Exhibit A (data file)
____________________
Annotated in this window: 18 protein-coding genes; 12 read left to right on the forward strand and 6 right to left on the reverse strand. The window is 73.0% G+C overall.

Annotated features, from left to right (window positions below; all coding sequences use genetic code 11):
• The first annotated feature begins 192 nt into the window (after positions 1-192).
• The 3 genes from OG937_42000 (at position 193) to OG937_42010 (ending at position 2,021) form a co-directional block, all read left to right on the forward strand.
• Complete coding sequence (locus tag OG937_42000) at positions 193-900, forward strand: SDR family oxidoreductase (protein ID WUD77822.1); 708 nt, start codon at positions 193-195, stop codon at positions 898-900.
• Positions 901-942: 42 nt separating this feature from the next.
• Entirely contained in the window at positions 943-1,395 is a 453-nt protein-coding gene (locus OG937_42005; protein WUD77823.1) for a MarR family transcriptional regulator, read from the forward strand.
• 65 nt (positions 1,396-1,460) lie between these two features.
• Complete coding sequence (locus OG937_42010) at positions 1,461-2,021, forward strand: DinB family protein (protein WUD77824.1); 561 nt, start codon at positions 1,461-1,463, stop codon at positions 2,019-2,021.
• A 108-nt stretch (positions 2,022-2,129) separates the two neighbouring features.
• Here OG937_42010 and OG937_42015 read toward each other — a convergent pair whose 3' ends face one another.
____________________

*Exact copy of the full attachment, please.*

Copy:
Annotated in this window: 18 protein-coding genes; 12 read left to right on the forward strand and 6 right to left on the reverse strand. The window is 73.0% G+C overall.

Annotated features, from left to right (window positions below; all coding sequences use genetic code 11):
• The first annotated feature begins 192 nt into the window (after positions 1-192).
• The 3 genes from OG937_42000 (at position 193) to OG937_42010 (ending at position 2,021) form a co-directional block, all read left to right on the forward strand.
• Complete coding sequence (locus tag OG937_42000) at positions 193-900, forward strand: SDR family oxidoreductase (protein ID WUD77822.1); 708 nt, start codon at positions 193-195, stop codon at positions 898-900.
• Positions 901-942: 42 nt separating this feature from the next.
• Entirely contained in the window at positions 943-1,395 is a 453-nt protein-coding gene (locus OG937_42005; protein WUD77823.1) for a MarR family transcriptional regulator, read from the forward strand.
• 65 nt (positions 1,396-1,460) lie between these two features.
• Complete coding sequence (locus OG937_42010) at positions 1,461-2,021, forward strand: DinB family protein (protein WUD77824.1); 561 nt, start codon at positions 1,461-1,463, stop codon at positions 2,019-2,021.
• A 108-nt stretch (positions 2,022-2,129) separates the two neighbouring features.
• Here OG937_42010 and OG937_42015 read toward each other — a convergent pair whose 3' ends face one another.